In its ruling, the national planning board upheld refusal of planning permission for the scheme delivered by Clare county council in 1998. It said that construction of the centre would lead to "unacceptable" environmental degradation and endanger habitats and species requiring protection under EU law. "The Burren is of international botanical importance and nature conservation [must] take precedence," a planning board spokesperson said.
The dispute began in 1991, when the Office of Public Works (OPW), an official agency, first proposed building a visitors centre at Mullaghmore in the Burren national park. Three-quarters of the funding for the project was to come from the EU. Because of its status, OPW was not bound to carry out an environmental impact assessment and there was no right of appeal for objectors. Work on the site began in 1992.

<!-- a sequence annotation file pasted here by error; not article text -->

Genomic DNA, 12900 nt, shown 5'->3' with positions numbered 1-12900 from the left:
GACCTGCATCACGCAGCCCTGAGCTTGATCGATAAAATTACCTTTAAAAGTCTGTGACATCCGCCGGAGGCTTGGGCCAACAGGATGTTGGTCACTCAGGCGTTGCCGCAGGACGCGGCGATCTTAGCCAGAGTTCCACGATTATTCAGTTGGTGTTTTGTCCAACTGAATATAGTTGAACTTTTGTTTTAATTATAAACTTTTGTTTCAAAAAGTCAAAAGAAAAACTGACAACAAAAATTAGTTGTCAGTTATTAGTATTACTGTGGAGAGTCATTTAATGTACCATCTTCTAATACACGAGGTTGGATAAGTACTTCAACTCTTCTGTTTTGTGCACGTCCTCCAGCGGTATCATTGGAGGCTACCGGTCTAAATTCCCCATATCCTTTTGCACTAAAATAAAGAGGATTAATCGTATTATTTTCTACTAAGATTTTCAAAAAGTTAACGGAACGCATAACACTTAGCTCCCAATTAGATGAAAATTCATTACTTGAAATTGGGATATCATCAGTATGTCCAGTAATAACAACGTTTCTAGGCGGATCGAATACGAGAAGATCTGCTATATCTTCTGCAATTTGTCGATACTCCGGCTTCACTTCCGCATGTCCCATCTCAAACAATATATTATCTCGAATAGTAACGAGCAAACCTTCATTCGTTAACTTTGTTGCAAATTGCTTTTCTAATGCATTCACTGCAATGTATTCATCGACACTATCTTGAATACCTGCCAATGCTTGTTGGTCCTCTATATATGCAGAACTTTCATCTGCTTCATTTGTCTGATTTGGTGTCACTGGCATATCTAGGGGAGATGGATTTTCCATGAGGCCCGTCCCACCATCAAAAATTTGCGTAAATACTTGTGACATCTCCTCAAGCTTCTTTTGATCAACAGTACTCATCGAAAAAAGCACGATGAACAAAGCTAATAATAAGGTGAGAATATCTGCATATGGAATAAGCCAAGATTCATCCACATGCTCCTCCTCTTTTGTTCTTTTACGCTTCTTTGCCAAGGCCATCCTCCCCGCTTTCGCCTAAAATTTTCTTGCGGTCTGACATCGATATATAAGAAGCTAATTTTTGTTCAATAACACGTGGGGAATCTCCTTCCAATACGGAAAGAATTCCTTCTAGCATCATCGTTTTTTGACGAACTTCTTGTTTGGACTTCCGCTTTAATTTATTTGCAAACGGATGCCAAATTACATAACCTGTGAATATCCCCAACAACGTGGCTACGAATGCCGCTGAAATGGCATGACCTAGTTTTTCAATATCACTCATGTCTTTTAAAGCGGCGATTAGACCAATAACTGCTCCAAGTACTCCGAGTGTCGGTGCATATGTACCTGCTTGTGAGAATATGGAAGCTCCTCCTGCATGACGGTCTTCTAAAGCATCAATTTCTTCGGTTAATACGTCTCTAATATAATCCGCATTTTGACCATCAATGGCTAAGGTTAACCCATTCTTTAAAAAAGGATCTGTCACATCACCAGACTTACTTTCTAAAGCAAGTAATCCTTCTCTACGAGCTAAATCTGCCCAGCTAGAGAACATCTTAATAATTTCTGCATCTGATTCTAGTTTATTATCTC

A group of local conservationists, the Burren Action Group, nevertheless fought the scheme, and won a high court ruling that the OPW's action had been unconstitutional, which was confirmed by the supreme court in May 1993. As a direct result, the government passed a new law in 1994 bringing OPW and other state agencies under the remit of normal planning procedures. Other actions were also taken by the environmentalists, including one launched in 1996 demanding restoration of the site, which has still to be closed.
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